Change is always difficult

Record Editorial

By now you have all read the news that Karen and I have sold the Valley Record to Horvitz Newspapers. The decision process for us had its ups and downs, likely very similar to the process of

a child leaving home. The one catch here that’s different is that one

parent, myself, will be going with the child.

The Valley Record was an interesting endeavor for us nearly five

years ago. Karen had been working for her dad, Robert “Bob” Scott, who had

been the publisher for several years prior to that. One day, Bob, Sandie, Karen

and I got on the subject of owning a small business and how much I envied

guys like Kyle Riley, the former owner of Kyle’s furniture in Snoqualmie.

Kyle would get up, head to the Railroad Café (also gone), then open the

furniture store, sell furniture, maybe do some deliveries, head to lunch at the

Railroad Café (Hey, it was close by) then head home at closing time, maybe

delivering a sofa or chair on the way. I thought, “Wow, that’s a great job, working in

the same community in which you lived.” To a guy who had to drive to Boeing

in Renton every day, the idea of a five-minute drive seemed pretty good.

Over several months, that dream became reality and in February of

1996, we bought the newspaper. Deep in competition with another newspaper

— chain-owned, with color and flashy graphics — we rolled up our sleeves

and went to work.

So what did we do? Well, we listened. You said you wanted more

sports, which we added diligently (with a minority commenting that it was too

much). We added pages, thanks to the great advertisers of the Valley, and we

added more news and community information. We worked on our photo skills,

switching to computers for scanning and halftones rather than that old, messy,

chemical process, which I could never get right.

With these changes, circulation started to climb and advertisers,

realizing our commitment to them and to the Valley, started to advertise more. We

got involved in everything and loved every minute of it.

But alas, the decision came. The market was right and there were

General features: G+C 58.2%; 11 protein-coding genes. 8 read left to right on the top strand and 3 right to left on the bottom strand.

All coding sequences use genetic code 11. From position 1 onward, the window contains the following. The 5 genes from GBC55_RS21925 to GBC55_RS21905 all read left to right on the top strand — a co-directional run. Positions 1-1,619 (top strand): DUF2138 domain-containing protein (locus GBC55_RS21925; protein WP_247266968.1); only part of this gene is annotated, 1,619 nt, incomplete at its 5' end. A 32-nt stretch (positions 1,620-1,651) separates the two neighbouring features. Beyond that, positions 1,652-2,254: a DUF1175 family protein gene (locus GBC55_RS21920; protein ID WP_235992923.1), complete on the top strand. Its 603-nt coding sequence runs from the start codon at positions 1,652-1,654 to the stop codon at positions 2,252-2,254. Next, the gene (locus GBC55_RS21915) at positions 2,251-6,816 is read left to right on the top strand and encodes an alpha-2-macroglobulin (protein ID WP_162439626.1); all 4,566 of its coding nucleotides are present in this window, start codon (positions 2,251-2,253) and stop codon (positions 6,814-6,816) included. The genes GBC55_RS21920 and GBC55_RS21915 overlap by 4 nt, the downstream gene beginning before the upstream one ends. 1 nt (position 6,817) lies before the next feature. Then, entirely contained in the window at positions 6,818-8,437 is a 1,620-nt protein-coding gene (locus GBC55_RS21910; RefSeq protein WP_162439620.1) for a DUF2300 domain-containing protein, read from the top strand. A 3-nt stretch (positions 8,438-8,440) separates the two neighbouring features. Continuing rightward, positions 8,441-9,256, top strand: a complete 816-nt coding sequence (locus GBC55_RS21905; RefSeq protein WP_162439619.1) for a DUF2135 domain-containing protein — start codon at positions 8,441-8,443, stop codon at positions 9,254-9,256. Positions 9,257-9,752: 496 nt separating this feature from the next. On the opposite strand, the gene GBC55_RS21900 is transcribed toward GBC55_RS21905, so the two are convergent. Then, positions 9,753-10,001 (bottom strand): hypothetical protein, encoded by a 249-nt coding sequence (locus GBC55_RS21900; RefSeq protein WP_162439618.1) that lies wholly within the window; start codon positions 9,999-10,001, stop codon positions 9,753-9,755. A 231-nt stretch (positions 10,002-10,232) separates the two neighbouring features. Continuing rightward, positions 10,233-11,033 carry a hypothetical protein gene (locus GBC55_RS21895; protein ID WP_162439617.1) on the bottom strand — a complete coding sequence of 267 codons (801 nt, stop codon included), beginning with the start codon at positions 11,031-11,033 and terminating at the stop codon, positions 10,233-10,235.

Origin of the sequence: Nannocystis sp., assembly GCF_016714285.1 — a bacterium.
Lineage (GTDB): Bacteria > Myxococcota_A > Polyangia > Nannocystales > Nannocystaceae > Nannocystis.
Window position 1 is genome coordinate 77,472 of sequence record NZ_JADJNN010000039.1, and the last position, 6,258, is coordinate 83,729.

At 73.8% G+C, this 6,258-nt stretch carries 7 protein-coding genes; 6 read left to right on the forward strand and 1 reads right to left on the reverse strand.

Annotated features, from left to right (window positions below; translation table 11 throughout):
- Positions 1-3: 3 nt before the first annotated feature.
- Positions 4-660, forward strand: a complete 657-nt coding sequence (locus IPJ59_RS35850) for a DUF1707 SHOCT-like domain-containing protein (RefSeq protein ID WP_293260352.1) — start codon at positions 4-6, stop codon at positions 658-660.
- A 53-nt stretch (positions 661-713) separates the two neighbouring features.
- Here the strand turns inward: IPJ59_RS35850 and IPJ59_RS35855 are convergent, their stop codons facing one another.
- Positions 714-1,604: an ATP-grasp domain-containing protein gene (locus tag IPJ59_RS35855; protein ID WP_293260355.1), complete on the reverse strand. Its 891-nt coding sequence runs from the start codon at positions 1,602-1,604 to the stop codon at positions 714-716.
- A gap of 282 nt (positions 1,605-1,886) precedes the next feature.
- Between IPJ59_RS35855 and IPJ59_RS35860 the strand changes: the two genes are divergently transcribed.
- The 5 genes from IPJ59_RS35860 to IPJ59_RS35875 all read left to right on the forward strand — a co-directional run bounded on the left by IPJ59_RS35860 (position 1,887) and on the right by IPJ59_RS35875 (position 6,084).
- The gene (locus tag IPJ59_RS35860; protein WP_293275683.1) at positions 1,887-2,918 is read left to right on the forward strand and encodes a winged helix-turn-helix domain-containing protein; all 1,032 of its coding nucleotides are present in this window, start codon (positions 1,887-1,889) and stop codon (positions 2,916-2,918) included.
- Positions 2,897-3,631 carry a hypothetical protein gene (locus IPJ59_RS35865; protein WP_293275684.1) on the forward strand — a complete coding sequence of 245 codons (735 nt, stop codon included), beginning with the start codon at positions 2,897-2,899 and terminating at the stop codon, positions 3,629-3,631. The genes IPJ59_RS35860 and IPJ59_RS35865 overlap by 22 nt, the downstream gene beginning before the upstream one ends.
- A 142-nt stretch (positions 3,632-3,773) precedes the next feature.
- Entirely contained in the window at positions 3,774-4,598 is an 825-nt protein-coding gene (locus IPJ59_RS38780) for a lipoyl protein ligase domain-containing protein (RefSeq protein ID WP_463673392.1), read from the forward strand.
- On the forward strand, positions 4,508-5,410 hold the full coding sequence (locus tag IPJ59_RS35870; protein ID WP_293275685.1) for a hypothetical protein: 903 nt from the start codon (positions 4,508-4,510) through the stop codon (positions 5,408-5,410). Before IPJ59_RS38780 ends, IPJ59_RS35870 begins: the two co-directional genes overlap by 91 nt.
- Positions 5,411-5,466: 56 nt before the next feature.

many offers. We also had to think of our time with our family, a process that

everyone goes through, especially when you realize the kids will only be home

for a few more years.

Despite the concerns many readers may have that their newspaper is

falling into the hands of corporate America, rest assured, we will be here to

see that this newspaper only gets better. One of the factors that swayed our

decision in their direction was the investment they were willing to make.

Heck, they closed one newspaper, realizing it couldn’t compete, so there was

an original loss of investment. And now they have purchased the Record,

another huge investment. In addition, we will be installing new computers,

adding some staff, adding some color and making improvements to an

already great product. All of which will provide you with more news, sports and


But one thing that is extremely important to us is the residents and

small businesses of the Snoqualmie Valley. Without you, we never could have

improved to the levels that the newspaper has achieved. We have made so

many good friends through the newspaper, and will continue to cherish those


So now the details: What will it mean for your newspaper? First,

things that have worked will remain the same. We plan on having James and

Lynnae continue their columns (as long as I don’t have to pull teeth). Our

columnists will continue to provide you a glimpse into Valley life each week.

We will continue to publish all the small articles on local sporting

teams and community organizations, as those are the kinds of things that make

this a great newspaper.

We will continue to provide in-depth news and sports, and plan on

adding some staff in these areas to provide even better coverage.

Our classifieds will merge with those of Northwest Media, providing

10 times the visibility for your goods and services. We will be able to

provide improved advertising opportunities for local businesses, taking advantage

of our relationship with the Eastside Journal.

But the newspaper that you have subscribed to that has been a pillar

of this community will remain relatively the same. If, for some reason, it

isn’t what you expected, by all means, give me a call.

Again, Karen and I want to thank you, our readers and advertisers, for

five great years. We also want to thank our great employees who have given

of themselves for this product. But stay tuned, the best is yet to come.

Jim McKiernan